This article sought to answer to research questions; Will infants show discriminative crying when separated from their mothers in a typical laboratory setting, and is discriminative crying based on the infant’s age. This study is significant, because it was the first of many comparable experiments on social behavior in infants. The hypothesis of this article states that, the infant will tend to cry more when the mother left the area rather than when the experimental assistant left, as well as that the age of the infant was a significant factor in whether or not the child would show discriminative crying.
Sixty four infants ranging from the ages of 3 to 19 months, and their mothers were utilized in this study. Of the 64 infants, 31 were males and 33 were females. Half of these participants were obtained from written correspondence to their mothers, while the other half other half was enlisted from the Indiana University campus married student housing. It is important to note that all infants being used in this research were healthy and that parents reported no instances of neurological damage or deficiency.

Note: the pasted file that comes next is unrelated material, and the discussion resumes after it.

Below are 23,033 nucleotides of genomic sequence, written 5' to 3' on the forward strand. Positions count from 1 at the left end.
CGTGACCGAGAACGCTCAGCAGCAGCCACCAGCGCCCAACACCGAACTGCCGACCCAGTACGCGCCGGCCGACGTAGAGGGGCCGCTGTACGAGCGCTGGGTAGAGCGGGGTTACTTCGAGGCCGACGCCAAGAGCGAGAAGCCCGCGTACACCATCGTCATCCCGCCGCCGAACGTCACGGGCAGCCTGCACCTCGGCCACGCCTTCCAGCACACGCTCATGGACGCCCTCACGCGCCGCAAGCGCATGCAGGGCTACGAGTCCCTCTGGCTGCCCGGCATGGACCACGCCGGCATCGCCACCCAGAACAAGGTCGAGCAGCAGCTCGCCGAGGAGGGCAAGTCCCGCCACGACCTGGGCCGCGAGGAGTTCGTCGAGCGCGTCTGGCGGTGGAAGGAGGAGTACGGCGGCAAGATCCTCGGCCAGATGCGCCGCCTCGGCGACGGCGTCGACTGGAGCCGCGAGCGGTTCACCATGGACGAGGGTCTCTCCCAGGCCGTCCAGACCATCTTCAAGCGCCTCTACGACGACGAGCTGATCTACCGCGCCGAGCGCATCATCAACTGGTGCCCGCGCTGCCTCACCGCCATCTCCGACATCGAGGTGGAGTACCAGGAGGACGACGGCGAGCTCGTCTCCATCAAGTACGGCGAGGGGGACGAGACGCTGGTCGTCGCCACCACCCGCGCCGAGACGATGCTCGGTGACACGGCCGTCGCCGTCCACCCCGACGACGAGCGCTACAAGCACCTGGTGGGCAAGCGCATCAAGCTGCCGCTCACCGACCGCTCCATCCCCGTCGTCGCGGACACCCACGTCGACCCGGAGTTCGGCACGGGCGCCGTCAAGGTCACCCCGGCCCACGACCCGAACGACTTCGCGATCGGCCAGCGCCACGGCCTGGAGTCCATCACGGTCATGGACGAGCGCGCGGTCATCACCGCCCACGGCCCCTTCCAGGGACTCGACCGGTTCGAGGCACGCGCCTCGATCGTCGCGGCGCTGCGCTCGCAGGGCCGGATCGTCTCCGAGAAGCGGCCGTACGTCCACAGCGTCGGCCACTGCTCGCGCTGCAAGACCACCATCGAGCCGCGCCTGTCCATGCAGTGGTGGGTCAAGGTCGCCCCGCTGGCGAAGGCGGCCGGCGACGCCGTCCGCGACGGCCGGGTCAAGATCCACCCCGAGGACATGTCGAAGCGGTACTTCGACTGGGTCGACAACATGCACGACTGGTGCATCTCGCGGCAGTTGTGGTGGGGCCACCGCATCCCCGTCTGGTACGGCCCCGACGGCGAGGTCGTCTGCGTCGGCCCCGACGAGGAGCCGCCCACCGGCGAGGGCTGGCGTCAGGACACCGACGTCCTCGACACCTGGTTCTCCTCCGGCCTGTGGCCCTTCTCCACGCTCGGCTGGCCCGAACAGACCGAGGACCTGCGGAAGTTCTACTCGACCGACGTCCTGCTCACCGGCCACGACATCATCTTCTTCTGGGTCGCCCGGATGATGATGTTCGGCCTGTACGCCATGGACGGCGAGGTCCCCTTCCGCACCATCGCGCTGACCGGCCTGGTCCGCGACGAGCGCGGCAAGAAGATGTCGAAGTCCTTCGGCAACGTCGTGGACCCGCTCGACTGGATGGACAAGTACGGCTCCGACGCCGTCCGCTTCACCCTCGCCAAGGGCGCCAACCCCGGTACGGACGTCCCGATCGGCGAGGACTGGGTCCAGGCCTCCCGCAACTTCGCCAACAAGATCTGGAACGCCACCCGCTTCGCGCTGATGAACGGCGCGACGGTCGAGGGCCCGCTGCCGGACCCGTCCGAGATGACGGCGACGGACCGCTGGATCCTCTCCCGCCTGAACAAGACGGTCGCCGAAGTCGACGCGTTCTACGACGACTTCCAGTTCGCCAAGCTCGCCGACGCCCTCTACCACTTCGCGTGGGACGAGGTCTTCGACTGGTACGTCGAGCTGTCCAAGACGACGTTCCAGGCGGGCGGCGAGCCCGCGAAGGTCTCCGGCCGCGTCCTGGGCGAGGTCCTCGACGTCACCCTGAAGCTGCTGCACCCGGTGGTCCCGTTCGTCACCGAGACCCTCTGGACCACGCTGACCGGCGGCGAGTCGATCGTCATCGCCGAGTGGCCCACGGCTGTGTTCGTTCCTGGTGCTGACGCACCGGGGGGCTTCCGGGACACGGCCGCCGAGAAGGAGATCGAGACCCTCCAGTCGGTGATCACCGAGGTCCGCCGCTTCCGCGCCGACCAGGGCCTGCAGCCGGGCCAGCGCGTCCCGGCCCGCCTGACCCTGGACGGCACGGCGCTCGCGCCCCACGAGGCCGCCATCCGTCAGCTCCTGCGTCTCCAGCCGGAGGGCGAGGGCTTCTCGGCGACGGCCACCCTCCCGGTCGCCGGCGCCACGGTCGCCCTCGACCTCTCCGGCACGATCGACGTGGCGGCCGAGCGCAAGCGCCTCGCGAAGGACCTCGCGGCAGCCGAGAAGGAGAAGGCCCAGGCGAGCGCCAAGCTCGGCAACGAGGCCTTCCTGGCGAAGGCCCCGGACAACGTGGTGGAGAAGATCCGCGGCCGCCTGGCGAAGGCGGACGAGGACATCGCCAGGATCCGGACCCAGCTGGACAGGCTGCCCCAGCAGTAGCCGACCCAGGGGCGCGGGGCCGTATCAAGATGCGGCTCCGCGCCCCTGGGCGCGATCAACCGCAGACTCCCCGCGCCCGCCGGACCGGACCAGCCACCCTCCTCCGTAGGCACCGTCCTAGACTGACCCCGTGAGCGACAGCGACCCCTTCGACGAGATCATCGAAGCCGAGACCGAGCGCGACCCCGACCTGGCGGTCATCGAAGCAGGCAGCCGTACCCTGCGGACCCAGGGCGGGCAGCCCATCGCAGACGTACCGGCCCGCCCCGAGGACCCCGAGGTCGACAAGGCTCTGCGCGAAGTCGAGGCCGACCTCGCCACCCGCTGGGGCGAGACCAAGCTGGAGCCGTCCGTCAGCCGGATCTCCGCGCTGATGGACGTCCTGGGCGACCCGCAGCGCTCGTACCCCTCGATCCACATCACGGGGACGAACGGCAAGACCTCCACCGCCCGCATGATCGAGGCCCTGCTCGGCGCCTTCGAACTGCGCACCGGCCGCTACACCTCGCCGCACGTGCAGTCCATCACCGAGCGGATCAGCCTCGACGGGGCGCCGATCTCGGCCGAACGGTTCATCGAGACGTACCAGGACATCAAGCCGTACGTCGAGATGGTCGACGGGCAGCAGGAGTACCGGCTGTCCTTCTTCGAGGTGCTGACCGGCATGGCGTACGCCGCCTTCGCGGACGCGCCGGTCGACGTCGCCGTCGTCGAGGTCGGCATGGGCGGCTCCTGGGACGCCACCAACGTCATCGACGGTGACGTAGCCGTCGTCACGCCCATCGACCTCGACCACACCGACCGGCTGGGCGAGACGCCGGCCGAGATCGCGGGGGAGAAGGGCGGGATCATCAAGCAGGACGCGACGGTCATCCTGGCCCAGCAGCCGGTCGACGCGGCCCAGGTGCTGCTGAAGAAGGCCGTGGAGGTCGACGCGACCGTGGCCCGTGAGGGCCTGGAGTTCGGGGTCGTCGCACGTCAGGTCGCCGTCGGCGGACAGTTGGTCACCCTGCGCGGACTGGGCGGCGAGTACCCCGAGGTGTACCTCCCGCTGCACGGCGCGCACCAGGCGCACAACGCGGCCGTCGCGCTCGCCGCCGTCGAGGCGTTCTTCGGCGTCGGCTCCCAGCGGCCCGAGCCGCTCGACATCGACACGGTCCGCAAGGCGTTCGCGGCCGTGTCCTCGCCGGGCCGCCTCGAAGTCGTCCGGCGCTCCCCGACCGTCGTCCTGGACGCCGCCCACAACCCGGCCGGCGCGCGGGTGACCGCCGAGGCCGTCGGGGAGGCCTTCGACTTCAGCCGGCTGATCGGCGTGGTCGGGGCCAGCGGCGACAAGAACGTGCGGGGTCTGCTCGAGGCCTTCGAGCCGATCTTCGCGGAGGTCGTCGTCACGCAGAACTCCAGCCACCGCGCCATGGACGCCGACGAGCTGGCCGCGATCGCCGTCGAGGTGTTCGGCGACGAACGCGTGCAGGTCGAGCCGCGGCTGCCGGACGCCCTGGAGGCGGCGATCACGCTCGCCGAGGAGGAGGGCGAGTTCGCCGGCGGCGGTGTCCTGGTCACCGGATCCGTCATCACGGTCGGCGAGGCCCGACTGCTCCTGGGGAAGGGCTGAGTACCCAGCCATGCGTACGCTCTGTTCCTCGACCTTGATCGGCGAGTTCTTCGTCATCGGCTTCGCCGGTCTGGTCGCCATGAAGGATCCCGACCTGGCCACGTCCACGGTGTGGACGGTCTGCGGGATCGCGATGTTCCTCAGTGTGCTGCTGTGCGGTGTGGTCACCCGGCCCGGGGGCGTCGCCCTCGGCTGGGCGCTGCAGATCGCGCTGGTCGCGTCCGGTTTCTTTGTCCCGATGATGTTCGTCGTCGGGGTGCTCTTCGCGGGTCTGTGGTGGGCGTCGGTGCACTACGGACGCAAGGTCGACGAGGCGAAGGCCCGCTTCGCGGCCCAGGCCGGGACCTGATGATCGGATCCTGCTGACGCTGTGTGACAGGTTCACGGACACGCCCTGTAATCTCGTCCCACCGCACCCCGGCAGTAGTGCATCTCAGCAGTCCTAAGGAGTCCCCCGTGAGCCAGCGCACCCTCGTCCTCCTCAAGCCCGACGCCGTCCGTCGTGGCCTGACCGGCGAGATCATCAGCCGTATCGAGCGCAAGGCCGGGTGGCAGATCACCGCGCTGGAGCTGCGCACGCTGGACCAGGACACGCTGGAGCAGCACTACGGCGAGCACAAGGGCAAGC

Upon beginning the experimental procedure, the mother was introduced to a young adult female, who would be serving as the experimental assistant; after which the mother was subjected to a brief ten minute interview while the child was held by the mother or allowed to crawl on the floor. After being briefed on the procedure in which to follow, the mother was then instructed to place the child inside of a crib (that was inside of the room), remain by the crib for one minute, and then (along with the assistant) sit five feet equidistant away from the crib. The mother and the assistant then alternated leaving the room during set time frames, saying nothing more to the infant other than “hi” or “bye” upon leaving or reentering the room. There was never a time when both the mother and the assistant were out of the room. If a child cried during a five second...
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